How Long Do Succulents Live Indoors? Extend Their Life by…

mini indoor garden with a variety of succulents and other plants

Caring for succulents indoors is a great way to breathe life into your living space. These plants carry bright colors and unique appearances that any homeowner will simply adore. But with all the horror stories out there of succulents suddenly dying, it can be daunting to grow these plants away from their natural biomes.

Succulents can live indoors for 3 years, even decades, as long as they’re grown under the right conditions and with proper care. It’s also possible for indoor succulents to live up to a century if they can thrive just as they would when growing naturally outdoors.

In this article, I’ll list some of the best succulents to grow as houseplants, their average lifespan, and a few tips on properly growing them indoors.

How Long Do Succulents Live Indoors? Extend Their Life by…

Lifespans of Common Indoor Succulents

Whether you’re in the market for succulents or have these beautiful plants at home, it’s crucial to understand how long they’ll live indoors. After all, they’re living, breathing organisms that’ll die eventually, and you might want to know if you have a hand in their eventual deaths or if it’s all part of the circle of life.

Echeveria

A native of arid deserts, echeveria’s sunny disposition is apparent in its lively rosettes and colorful, fleshy leaves. There are over 100 species of echeveria worldwide, and they come in a wide range of rich colors, textures, and shapes.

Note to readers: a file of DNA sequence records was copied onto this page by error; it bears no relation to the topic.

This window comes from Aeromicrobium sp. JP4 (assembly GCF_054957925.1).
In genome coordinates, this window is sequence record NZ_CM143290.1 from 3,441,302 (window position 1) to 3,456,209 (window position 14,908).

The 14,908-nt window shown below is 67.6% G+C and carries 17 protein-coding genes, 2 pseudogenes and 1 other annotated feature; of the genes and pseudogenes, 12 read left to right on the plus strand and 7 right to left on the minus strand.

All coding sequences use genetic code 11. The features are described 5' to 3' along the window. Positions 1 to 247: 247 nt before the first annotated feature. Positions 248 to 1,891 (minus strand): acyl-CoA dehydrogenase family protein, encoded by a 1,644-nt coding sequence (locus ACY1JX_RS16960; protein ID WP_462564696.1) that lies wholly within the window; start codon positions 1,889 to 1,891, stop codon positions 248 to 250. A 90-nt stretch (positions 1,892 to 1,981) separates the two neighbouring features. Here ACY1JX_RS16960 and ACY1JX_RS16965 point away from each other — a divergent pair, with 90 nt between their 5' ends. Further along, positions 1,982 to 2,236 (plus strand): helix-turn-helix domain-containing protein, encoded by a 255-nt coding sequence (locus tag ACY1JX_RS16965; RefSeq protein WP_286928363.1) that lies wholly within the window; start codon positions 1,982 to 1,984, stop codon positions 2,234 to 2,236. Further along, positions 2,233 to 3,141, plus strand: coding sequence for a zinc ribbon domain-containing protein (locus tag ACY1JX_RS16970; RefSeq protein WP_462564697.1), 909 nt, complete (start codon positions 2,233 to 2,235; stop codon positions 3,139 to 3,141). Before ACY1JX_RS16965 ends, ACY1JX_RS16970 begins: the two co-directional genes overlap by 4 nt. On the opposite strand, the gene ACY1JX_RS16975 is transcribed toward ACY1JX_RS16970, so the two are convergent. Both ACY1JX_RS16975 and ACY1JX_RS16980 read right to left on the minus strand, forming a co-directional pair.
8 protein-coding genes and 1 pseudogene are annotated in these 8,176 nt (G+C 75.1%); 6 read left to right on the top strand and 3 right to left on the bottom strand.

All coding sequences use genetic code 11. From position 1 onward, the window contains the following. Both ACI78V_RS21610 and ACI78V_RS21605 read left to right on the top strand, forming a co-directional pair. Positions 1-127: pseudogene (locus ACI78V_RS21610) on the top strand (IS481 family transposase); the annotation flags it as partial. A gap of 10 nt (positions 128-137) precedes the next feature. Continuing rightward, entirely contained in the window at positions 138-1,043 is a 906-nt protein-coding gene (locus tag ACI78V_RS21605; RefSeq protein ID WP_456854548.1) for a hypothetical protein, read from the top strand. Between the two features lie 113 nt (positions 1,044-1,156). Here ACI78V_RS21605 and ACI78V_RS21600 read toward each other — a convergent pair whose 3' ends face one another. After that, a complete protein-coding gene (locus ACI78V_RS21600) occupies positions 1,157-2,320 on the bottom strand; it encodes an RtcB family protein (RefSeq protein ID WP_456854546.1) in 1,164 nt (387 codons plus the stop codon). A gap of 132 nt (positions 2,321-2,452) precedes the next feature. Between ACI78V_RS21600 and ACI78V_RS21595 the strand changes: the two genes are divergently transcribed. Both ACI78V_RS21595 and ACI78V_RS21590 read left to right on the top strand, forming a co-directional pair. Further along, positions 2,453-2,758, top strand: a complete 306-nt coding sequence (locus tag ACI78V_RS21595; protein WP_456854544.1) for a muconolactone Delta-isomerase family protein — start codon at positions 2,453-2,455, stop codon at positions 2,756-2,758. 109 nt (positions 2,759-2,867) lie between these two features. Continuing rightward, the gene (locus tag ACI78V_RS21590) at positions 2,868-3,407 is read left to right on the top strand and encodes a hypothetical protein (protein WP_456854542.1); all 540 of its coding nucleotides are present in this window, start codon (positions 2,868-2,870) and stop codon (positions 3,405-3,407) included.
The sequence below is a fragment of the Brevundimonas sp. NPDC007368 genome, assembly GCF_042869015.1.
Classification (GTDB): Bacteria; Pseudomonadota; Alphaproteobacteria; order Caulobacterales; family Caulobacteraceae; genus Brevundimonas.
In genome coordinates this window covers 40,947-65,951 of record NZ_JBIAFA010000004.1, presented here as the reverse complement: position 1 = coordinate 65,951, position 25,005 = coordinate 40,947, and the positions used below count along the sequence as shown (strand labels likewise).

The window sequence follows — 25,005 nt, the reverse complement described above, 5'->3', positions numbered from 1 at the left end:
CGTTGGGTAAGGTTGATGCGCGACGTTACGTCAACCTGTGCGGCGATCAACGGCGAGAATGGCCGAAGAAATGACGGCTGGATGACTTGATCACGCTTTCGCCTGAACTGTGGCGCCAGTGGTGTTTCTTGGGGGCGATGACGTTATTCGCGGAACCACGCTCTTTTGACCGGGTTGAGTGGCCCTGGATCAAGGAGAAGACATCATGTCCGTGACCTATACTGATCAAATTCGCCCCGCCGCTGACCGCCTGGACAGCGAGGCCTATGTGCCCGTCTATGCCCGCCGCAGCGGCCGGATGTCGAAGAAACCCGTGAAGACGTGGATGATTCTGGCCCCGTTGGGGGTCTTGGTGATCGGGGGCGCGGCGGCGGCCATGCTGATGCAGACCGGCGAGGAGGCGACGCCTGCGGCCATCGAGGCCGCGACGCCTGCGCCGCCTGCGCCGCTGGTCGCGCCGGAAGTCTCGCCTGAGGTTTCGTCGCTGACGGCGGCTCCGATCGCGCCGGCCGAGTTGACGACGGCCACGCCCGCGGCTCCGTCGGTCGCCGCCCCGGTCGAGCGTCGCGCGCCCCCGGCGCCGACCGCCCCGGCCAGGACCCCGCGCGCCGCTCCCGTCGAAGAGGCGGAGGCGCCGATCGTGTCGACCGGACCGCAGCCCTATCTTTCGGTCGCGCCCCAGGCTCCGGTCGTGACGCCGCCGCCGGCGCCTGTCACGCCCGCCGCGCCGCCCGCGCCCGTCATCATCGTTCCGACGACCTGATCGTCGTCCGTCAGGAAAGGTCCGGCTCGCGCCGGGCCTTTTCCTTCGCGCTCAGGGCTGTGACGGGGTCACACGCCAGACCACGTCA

With the right care, this warmth-loving plant can live for at least three years. To keep your indoor echeveria in healthy condition, place it in a well-lit spot at home and water it only when the soil completely dries out.

Aloe Vera

There’s more to the aloe vera than just its unique prickly leaves. The sap in those leaves has been a staple in treating different skin conditions, from burns to psoriasis.

Aloe vera can survive for around 12 years, as long as it receives bright sunlight every day and water every two to three weeks.

Snake Plant

Commonly referred to as the mother-in-law’s tongue, snake plants are succulents that come with sword-like leaves. They’re also famous for their hardiness, which is why they’re some of the most commonly grown plants indoors.

These low-maintenance plants love indirect sunlight and hate overwatering, so it’s best to water them only when the soil feels dry. Give them the right care, and they’ll provide you with clean indoor air for over five years.

Jade Plant

With thick stems and leaves, jade plants resemble little trees that are incredibly resilient—so much so that they can last from 70 years up to several generations! In some regions worldwide, people believe these plants have energies that invite luck, earning the names money tree and lucky plant.

Like most succulents, jade plants thrive in most indoor environments. Keeping them root-bound and dry will even allow clusters of white and pink flowers to bloom.

Haworthia

From translucent, plain, and zebra-like to bristly and thick, the appearances of haworthias vary greatly, and like echeveria, there are many beautiful haworthia species to choose from. Aside from their rare beauty, their easy-to-grow nature makes them some of the most preferred plants to grow indoors.

As haworthias hail from the southernmost part of Africa, they’re used to a warm and dry climate. Indirect sunlight and biweekly watering will help these mini succulents live indoors for five years or more

How To Extend the Life of Your Indoor Succulents

No plant parent would want to have their houseplants die right away. If you want your indoor succulent arrangement to look livelier than the day you repotted them, here are the general rules to prolong your plants’ life.

Give Them Sufficient Sunlight and Warmth